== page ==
Over the past few years, the Jewish community has wept and lamented—as it should have– over and over, about the bleak findings of the 2013 Pew Report. Assimilation, loss of identity, intermarriage, and a mass exodus from our community, were mourned by all. And yet, at the same time, we are ignoring The Largest Jewish influx the Jewish community in America has seen in this generation: American-Israelis. The number of Israeli-Americans in the United States is estimated to be between 500,000-800,000 (!) people. The Israeli consulate in New York estimates that the number of Israelis living in the tri-state area alone is between 180,000-200,000. Tragically, these great numbers, are not met with great enthusiasm. Reports show that there is a profound and bilateral disconnect between Israelis living in the US and local Jewish communities. We are not embracing the Israelis living here, and, unsurprisingly, they are not embracing us. It’s time to end that. Using John F. Kennedy terminology, it’s time to tear down that wall.

Sadly, this is not the first time in American Jewish history we see this destructive pattern of poor integration. Between the 1880’s and the 1890’s, as America was flooded by a wave of immigration from Eastern Europe, the German and upper class Jewish American community, were troubled and dismayed by the arrival the new migrants. These migrants, then known as the “pauper migrants,” were welcomed with fear and apprehension. Attempts to change the new migrants, and even attempts to stop their immigration, were made by Jews who had already felt comfortable in the United States. The discord between established American Jewry and the new migrants, caused strong feelings of resentment and alienation, remembered to this day by decedents of the new migrants- many of who are now ironically the new establishment of the Jewish community.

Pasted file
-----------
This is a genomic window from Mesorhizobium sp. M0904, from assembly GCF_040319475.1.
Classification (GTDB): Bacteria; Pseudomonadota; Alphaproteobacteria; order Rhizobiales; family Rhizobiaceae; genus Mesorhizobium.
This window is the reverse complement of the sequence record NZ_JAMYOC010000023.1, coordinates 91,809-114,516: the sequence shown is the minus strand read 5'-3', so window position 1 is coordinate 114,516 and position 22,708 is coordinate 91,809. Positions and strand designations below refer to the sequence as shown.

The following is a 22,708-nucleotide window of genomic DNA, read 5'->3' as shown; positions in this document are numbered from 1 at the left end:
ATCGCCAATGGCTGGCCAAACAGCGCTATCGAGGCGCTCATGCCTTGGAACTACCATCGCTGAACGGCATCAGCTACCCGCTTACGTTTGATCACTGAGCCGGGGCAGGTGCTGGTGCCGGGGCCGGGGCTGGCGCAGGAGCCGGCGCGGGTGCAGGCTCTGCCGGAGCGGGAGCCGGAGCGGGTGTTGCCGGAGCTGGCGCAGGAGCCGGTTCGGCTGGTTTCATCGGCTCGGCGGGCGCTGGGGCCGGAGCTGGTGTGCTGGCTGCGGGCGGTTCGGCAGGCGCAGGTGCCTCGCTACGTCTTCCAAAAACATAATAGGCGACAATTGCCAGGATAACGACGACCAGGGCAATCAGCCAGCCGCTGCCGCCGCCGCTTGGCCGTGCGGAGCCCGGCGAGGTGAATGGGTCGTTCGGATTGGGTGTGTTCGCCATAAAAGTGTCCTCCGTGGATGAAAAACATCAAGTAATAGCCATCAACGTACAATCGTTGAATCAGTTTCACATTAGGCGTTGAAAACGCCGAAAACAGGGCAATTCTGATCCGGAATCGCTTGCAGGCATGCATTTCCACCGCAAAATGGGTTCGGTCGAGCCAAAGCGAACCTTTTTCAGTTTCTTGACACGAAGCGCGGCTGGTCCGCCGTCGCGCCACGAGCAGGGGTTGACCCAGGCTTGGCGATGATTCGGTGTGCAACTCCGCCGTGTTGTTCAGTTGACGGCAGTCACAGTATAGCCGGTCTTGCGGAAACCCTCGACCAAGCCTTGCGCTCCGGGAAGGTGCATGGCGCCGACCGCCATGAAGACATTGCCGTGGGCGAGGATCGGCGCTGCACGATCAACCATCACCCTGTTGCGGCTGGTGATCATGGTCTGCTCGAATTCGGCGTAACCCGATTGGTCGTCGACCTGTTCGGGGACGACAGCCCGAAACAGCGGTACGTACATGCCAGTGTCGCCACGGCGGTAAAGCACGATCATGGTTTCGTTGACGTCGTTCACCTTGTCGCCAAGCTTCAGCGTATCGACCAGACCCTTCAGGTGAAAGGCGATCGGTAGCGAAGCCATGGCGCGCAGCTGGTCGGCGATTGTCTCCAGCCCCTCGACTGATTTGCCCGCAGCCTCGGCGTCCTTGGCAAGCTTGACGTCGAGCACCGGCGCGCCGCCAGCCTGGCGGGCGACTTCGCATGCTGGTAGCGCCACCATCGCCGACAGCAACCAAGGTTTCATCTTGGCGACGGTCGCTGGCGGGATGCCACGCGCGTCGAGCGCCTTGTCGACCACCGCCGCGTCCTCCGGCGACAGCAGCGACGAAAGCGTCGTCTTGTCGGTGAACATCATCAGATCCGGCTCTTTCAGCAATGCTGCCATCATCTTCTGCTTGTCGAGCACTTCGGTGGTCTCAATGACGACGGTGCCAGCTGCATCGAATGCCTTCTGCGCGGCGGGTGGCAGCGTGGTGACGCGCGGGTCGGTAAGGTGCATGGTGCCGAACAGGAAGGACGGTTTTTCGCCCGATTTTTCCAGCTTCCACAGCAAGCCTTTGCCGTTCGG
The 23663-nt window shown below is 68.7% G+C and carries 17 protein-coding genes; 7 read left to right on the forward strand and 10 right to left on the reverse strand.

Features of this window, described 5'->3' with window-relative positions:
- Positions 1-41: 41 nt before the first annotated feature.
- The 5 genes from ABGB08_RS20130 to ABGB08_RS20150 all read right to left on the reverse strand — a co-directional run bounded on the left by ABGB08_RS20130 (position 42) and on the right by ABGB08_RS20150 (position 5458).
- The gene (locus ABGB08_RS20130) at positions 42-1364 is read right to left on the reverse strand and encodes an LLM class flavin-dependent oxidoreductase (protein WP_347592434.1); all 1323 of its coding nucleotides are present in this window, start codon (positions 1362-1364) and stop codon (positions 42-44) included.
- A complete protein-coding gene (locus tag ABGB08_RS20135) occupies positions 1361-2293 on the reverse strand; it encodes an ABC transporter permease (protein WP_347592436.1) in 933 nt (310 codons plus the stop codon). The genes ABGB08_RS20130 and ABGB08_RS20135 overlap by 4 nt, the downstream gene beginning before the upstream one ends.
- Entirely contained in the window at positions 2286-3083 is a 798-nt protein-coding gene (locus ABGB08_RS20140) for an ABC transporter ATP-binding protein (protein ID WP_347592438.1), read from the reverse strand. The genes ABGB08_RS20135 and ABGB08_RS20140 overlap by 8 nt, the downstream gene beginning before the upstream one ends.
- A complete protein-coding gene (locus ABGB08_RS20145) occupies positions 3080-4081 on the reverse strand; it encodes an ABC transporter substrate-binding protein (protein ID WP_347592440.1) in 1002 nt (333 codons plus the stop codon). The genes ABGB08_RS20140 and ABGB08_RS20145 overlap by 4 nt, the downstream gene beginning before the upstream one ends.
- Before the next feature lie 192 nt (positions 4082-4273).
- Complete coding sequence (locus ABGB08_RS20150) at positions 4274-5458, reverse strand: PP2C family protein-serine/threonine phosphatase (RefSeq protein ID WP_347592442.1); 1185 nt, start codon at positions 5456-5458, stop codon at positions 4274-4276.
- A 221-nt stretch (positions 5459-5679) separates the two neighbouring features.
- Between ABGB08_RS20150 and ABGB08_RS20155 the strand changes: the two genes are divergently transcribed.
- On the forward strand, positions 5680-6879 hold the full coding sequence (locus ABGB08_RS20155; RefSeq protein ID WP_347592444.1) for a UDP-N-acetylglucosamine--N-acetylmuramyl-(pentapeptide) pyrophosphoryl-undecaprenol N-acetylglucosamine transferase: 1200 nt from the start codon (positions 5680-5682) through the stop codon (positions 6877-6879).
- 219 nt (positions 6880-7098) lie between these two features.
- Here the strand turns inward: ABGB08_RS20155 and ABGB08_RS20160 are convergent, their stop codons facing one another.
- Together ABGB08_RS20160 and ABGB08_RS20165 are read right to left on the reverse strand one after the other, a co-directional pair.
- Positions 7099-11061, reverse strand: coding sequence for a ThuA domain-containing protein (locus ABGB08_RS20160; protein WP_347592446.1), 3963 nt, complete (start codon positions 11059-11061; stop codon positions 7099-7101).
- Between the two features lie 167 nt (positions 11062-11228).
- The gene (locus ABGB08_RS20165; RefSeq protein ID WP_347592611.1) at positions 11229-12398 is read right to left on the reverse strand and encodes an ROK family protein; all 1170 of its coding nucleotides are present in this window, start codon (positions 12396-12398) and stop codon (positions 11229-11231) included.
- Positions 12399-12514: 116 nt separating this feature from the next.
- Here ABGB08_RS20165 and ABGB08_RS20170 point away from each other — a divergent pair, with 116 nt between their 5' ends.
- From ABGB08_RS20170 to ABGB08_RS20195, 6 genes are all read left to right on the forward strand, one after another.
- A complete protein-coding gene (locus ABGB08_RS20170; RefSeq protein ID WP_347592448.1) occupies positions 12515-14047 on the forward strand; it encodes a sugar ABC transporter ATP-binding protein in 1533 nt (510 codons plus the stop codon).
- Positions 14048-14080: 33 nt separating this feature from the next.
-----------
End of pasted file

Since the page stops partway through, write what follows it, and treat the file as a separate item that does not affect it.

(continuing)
The alienation that Israelis experience when they come to live in the diaspora has had so far a profound cost. Israelis living in American, assimilate at a higher rate than the general Jewish population. This should not be this way. Israelis should not be assimilating at the rate of-or higher than- American Jews who grew up with no Jewish connection. This lack of connection is one that does not, and should not, have to take place considering the strong Hebrew background and cultural familiarity they have with Judaism. So how do we end this disconnect? An extensive study by the Re’ut Institute for Strategic Thinking, recommends several paths to stopping this trend of assimilation and alienation. Most important and impactful is, the integration of Israeli-Americans into existing Jewish schools and communities.

Orthodox shuls, schools, families, and organizations need to consciously focus on how to be more welcoming, inclusive, and understanding of Israeli-Americans. Even if they don’t come to your door knocking, find out where they are, and invite them. There is nothing that is more

powerful– nor is there something that can substitute– for the integration and invitation of “newcomers” into existing Jewish communities. We must embrace Israeli-Americans with open arms, see what we can do that will make them more comfortable in our communities, and let them know that we are here for them.

No words, can better capture, what our attitude to Israeli-Americans should be like, as much the following ones, written more than a century ago:

“We would have no apology made for this immigration. We would not have our Jewish friends feel that such immigrants, however humble, are unwelcome. We will find room for them, work for them, homes for them, ballots for them. They will add to our strength, to our wealth, to our material, and in the end, to our moral forces . . .We welcome them… we offer them our liberties and our opportunities. Let them come!” Tragically, these words were written about Jewish emigrants from Eastern Europe in the late 1880’s- by an American Christian newspaper-not by an American Jewish newspaper. Let’s not make that historical mistake again, and, this time, let’s welcome our brothers and sisters with open arms and make them part of our schools, shuls, families, and communities. We both have too much to gain and too much to lose, for us to forfeit this historic opportunity.

Rabbi Elchanan Poupko is the founder and Director of EITAN USA, an organization dedicated to strengthening the Jewish identity of Israeli-Americans and their integration into the American Jewish community.


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Rabbi Elchanan Poupko is a rabbi, writer, teacher, and blogger (www.rabbipoupko.com). He lives with his wife in New York City.